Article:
It’s a little bit sad that I have no one to buy books for these days. Mrs Clown reads occasionally, but not any book that I would ever think to buy for her. I have bought her many a book but our secret agreement is that I buy the book for her, read it myself and then tell her what’s in it. She particularly enjoyed me reading Michael Freeman’s The Photographer’s Mind.
My biggest little clown couldn’t get enough of books when he was an even littler clown but one too many deadly earnest Great American Novels For Children doused his passion for reading in elementary school. I seem to recall that Little House on the Prairie provided the final bucket of water that killed the flame forever. The other little clown still enjoys reading in theory but, in practice, has too many electronic temptations to sit patiently with something so old-fashioned as a book and certainly wouldn’t let people from another generation recommend books for her.
It’s a great shame because I so desperately want them to love the books that I love. I am still able, across the vast generation gap that separates us, to choose a movie and force them to sit still (put that phone down!) through those crucial first 15 minutes until the plot grabs them and drives the electronic temptations from their minds but it’s a skill I have to use sparingly because, although my success rate is impressively high, I feel that a little of my influence drains away each time I use it.
One small clown still trusts me to recommend TV series for us to watch together despite the attempts at sabotage by the other two but my book-recommending mojo is, I fear, gone forever. I still have full confidence in my ability to choose a book for my little ones, but I have no confidence that they will actually open it and let the words cast their magic spell. One little clown, just last week, even made it all the way through one of my favourite books from my childhood but I have no evidence at all that the Call of the Wild was ever more than mere words on a page for her.
If I had a teenage daughter to recommend books for, I would certainly recommend that she read The Bell Jar. OK, maybe I’d wait until she was a little older so she could appreciate the wit and the delicious cynicism more completely, but I have no doubt that she would love it and that it would change the way she thinks about life. It’s always risky to recommend a book when you are only halfway through but I am sufficiently moved by the first half that I wanted to put down my Kindle for long enough to write how much I’m enjoying it.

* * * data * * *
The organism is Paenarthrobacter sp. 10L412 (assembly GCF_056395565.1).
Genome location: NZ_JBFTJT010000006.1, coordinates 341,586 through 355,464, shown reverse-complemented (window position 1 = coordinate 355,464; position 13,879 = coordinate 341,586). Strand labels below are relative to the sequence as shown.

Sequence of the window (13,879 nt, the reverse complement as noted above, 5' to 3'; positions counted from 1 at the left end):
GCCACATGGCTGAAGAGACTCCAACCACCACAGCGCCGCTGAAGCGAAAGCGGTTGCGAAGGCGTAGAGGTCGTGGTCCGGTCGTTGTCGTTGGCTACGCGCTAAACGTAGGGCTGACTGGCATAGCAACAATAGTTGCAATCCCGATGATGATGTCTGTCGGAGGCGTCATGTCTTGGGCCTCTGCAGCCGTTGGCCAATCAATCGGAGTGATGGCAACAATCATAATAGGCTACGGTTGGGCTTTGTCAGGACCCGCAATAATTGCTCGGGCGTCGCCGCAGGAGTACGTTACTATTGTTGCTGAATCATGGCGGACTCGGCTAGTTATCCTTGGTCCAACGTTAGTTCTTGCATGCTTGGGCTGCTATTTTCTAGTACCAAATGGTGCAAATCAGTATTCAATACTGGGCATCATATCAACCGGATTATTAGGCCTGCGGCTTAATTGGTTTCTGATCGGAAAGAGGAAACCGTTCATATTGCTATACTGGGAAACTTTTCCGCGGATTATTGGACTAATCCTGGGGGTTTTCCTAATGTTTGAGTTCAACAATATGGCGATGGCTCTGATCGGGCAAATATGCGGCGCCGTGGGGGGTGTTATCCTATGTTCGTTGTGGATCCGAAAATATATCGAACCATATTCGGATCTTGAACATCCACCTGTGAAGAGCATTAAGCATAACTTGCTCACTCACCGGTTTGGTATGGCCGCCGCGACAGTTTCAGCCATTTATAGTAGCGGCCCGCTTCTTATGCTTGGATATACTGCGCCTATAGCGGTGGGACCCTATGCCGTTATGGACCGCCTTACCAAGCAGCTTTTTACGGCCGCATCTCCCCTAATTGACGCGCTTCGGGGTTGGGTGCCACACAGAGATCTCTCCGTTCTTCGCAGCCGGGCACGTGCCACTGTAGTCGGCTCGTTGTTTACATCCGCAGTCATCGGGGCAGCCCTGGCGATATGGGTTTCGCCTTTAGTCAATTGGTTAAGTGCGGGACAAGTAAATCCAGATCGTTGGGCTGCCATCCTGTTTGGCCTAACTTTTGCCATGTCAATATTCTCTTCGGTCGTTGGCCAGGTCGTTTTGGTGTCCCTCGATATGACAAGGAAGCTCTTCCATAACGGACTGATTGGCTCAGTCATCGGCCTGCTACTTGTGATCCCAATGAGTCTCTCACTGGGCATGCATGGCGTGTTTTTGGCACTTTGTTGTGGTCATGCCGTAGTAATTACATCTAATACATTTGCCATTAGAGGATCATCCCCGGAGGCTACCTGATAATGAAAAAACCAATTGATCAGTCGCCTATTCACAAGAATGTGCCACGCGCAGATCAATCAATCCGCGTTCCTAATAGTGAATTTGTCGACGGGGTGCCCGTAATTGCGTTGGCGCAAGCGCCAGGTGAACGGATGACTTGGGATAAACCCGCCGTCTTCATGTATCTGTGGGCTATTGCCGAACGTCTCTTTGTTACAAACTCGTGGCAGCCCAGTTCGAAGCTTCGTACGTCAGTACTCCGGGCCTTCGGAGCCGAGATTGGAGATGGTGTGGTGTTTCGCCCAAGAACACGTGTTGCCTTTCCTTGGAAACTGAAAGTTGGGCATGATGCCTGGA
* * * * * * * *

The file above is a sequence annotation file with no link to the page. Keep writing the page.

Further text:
Sylvia Plath, for me, had always been a footnote in Ted Hughes’s biography. Mr Banks, my teacher for the last two years of primary school, was a Ted Hughes pusher and if we weren’t reading poems about attent, sleek thrushes on the lawn, we were making enormous collages about The Iron Man. But I didn’t know anything about his wife, Sylvia Plath, except the thing with the oven. I understood that a certain kind of American feminist held Hughes responsible for her death but I never understood why they cared so much about her death in the first place. Now I do. She’s a brilliant writer.
I’m not much of a feminist myself – and I’m even less of one after the PyCon thing last week – but if I were a woman and a feminist, I think I’d want to be the kind who succeeds because she’s great at what she does, not because she’s a feminist and Plath was a great writer and she tells a story that I know well. I hear she’s pretty good at poetry too, and that’s where my reading adventure will take me next.